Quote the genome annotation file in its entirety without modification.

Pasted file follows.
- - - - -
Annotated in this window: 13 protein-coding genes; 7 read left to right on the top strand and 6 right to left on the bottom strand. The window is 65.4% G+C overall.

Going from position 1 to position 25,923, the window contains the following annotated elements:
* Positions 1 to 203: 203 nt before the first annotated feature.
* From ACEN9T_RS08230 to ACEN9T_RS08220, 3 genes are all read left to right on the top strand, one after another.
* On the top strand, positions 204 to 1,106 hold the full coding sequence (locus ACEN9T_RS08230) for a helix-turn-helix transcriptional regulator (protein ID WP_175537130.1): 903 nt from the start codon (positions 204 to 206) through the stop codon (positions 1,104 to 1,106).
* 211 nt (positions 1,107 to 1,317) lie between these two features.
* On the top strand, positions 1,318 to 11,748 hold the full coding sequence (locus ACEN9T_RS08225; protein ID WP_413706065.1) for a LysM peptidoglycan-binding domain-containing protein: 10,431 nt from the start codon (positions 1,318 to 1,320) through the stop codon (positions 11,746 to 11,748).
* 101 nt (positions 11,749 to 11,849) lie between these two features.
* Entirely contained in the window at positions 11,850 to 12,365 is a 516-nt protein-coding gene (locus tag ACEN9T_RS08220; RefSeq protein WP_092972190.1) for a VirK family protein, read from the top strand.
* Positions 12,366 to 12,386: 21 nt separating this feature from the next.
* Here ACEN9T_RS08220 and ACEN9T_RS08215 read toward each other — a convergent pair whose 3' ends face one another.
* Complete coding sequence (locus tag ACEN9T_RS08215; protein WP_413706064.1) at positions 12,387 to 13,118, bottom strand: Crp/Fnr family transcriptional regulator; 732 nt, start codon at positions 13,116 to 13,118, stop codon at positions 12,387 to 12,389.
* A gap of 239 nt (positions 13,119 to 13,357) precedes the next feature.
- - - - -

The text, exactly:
Annotated in this window: 13 protein-coding genes; 7 read left to right on the top strand and 6 right to left on the bottom strand. The window is 65.4% G+C overall.

Going from position 1 to position 25,923, the window contains the following annotated elements:
* Positions 1 to 203: 203 nt before the first annotated feature.
* From ACEN9T_RS08230 to ACEN9T_RS08220, 3 genes are all read left to right on the top strand, one after another.
* On the top strand, positions 204 to 1,106 hold the full coding sequence (locus ACEN9T_RS08230) for a helix-turn-helix transcriptional regulator (protein ID WP_175537130.1): 903 nt from the start codon (positions 204 to 206) through the stop codon (positions 1,104 to 1,106).
* 211 nt (positions 1,107 to 1,317) lie between these two features.
* On the top strand, positions 1,318 to 11,748 hold the full coding sequence (locus ACEN9T_RS08225; protein ID WP_413706065.1) for a LysM peptidoglycan-binding domain-containing protein: 10,431 nt from the start codon (positions 1,318 to 1,320) through the stop codon (positions 11,746 to 11,748).
* 101 nt (positions 11,749 to 11,849) lie between these two features.
* Entirely contained in the window at positions 11,850 to 12,365 is a 516-nt protein-coding gene (locus tag ACEN9T_RS08220; RefSeq protein WP_092972190.1) for a VirK family protein, read from the top strand.
* Positions 12,366 to 12,386: 21 nt separating this feature from the next.
* Here ACEN9T_RS08220 and ACEN9T_RS08215 read toward each other — a convergent pair whose 3' ends face one another.
* Complete coding sequence (locus tag ACEN9T_RS08215; protein WP_413706064.1) at positions 12,387 to 13,118, bottom strand: Crp/Fnr family transcriptional regulator; 732 nt, start codon at positions 13,116 to 13,118, stop codon at positions 12,387 to 12,389.
* A gap of 239 nt (positions 13,119 to 13,357) precedes the next feature.